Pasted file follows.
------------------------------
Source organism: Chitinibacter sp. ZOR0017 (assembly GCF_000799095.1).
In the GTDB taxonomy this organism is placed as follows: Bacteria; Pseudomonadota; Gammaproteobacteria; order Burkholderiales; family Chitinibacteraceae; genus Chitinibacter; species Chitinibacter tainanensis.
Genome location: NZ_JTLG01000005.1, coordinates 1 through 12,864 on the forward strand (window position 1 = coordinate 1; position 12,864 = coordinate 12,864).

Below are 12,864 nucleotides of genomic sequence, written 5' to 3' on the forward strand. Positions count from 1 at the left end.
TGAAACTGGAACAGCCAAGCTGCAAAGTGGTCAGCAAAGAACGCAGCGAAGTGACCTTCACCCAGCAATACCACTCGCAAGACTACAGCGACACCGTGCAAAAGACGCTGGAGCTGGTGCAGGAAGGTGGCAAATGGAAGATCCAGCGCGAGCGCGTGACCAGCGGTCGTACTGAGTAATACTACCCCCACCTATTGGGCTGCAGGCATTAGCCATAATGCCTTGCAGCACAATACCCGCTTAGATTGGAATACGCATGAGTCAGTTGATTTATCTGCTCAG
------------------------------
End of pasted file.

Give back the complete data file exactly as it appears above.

Source organism: Chitinibacter sp. ZOR0017 (assembly GCF_000799095.1).
In the GTDB taxonomy this organism is placed as follows: Bacteria; Pseudomonadota; Gammaproteobacteria; order Burkholderiales; family Chitinibacteraceae; genus Chitinibacter; species Chitinibacter tainanensis.
Genome location: NZ_JTLG01000005.1, coordinates 1 through 12,864 on the forward strand (window position 1 = coordinate 1; position 12,864 = coordinate 12,864).

Below are 12,864 nucleotides of genomic sequence, written 5' to 3' on the forward strand. Positions count from 1 at the left end.
TGAAACTGGAACAGCCAAGCTGCAAAGTGGTCAGCAAAGAACGCAGCGAAGTGACCTTCACCCAGCAATACCACTCGCAAGACTACAGCGACACCGTGCAAAAGACGCTGGAGCTGGTGCAGGAAGGTGGCAAATGGAAGATCCAGCGCGAGCGCGTGACCAGCGGTCGTACTGAGTAATACTACCCCCACCTATTGGGCTGCAGGCATTAGCCATAATGCCTTGCAGCACAATACCCGCTTAGATTGGAATACGCATGAGTCAGTTGATTTATCTGCTCAG